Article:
Bill Johnson's phone still rings quite frequently this time of year with calls about how to kill volunteer corn in soybeans. Usually the farmer planted Roundup Ready corn the year before. An application of glyphosate that will get other weeds won't bring down the volunteer corn.
Johnson is a Purdue University weed control specialist. He says the products of choice for bringing down volunteer corn in soybeans are two different chemistries with the brand names of Select Max and Assure. You might also consider Fusion or Fusilade.
The rate for each product varies, and is spelled out on the label, he notes. For the most part the labeled rate for the product to control volunteer corn in soybeans depends upon the size of the corn. For example, for Select Max, the label says 6 ounces of Select Max per acre for volunteer corn up to 12 inches tall, and 9 ounces per acre for corn 12-inches to 24-inchesw tall.
For Assure the label says you can apply 4 ounces per acre on volunteer corn in soybeans if the volunteer corn is up to 12 inches tall. If it is 12 to 18 inches tall, bump the rate up to 5 ounces of Assure per acre. If the volunteer corn in soybeans is 18 to 30 inches tall, go with 8 ounces of Assure per acre. If the corn is relatively thick, you're going to lost yield of soybeans to weed competition if you let it get that big. Volunteer corn in soybeans acts like a weed.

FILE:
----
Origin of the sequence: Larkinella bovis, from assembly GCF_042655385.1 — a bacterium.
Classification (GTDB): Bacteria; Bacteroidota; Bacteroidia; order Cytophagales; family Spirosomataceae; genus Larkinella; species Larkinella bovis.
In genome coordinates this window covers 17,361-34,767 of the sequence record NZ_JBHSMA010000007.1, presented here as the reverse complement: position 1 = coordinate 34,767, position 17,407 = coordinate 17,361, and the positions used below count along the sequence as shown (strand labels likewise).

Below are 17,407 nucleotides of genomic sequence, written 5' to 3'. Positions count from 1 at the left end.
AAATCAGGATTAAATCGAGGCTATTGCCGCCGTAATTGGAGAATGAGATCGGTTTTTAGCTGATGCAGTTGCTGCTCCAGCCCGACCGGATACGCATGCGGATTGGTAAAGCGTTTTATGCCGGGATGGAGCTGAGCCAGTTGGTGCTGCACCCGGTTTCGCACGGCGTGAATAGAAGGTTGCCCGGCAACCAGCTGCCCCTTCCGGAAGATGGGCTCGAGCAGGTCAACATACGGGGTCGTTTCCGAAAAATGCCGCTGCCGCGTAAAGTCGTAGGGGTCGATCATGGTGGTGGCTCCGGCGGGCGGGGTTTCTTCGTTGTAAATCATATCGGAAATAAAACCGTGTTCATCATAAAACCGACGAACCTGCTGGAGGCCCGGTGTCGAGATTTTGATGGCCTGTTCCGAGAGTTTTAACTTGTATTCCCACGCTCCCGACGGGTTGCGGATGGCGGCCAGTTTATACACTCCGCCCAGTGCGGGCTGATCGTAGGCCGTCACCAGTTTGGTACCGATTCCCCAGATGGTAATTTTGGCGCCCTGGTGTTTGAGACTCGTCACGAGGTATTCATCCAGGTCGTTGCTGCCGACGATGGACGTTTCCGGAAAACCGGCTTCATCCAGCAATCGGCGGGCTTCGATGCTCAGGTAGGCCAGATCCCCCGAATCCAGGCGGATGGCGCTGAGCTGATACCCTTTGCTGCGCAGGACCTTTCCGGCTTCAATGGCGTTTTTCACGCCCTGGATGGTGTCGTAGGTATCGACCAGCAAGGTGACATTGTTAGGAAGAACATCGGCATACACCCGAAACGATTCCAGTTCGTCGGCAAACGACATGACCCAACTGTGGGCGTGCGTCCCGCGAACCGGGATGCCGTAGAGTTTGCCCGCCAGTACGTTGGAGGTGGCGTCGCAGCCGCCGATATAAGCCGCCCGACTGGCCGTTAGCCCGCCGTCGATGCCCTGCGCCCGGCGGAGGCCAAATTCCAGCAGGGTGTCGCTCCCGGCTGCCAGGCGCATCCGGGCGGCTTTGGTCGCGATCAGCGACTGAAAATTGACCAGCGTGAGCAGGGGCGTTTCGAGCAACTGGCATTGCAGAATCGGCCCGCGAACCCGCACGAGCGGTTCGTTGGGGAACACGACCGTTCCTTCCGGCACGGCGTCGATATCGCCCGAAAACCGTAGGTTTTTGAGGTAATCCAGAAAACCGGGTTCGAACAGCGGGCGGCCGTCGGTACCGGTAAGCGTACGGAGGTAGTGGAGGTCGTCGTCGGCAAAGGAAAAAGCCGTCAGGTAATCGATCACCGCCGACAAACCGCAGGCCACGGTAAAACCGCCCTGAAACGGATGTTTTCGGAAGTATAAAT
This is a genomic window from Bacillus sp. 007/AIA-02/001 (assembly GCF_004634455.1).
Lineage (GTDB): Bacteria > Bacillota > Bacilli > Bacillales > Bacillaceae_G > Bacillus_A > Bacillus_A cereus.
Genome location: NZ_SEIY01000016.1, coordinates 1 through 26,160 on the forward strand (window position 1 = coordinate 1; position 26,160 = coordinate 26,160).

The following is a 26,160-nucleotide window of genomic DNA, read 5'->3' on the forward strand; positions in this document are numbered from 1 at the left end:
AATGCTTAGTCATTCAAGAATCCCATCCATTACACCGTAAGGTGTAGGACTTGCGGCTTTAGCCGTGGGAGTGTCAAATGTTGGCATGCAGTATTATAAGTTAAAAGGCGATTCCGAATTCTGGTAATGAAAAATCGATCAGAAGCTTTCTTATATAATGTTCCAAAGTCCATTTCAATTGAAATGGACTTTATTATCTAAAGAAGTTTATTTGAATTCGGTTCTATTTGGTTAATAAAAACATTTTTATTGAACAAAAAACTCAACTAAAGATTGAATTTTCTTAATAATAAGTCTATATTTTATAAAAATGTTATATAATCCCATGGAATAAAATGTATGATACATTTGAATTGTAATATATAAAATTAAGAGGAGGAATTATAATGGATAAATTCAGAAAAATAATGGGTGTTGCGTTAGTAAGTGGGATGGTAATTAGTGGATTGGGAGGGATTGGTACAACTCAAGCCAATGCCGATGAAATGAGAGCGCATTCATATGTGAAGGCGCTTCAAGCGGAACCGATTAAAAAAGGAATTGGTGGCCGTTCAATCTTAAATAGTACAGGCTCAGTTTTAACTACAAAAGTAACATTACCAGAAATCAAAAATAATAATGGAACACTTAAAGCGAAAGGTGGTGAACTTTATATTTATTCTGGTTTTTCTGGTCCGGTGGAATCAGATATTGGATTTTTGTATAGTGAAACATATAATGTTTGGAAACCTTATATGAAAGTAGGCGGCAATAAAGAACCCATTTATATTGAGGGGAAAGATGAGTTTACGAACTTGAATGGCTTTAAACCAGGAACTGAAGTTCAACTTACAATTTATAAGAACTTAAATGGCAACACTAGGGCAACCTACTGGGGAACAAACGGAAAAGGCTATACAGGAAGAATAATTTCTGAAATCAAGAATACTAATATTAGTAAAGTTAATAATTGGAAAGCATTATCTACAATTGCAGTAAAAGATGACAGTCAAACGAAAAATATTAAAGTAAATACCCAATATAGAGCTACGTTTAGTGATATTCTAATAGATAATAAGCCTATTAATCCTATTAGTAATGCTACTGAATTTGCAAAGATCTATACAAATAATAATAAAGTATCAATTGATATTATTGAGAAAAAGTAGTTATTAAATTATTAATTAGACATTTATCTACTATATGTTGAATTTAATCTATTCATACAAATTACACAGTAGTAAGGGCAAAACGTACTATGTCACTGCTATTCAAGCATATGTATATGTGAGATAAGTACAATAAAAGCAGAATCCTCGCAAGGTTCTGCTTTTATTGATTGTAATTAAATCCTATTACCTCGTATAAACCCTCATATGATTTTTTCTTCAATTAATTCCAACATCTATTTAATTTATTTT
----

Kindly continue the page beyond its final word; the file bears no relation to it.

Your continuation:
Rates are similar for both Fusion and Fusilade. Use 4 ounces per acre on corn up to 12 inches tall in soybeans, and use 6 pounces per acre of Fusion or Fusilade to control volunteer corn in soybeans if the volunteer corn is more than 12 inches tall.
Some products that are good on grasses in soybeans are not as effective on volunteer corn. For example, Poast does a good job on annual grasses but it not as effective on volunteer corn.If the corn planted last year was non-GMO, you can control it with regular soybean postemergence grass herbicides, including glyphosate. This will also control Liberty Link corn. If the last corn crop was Liberty Link corn, Liberty won't control the volunteer corn that might be in the field.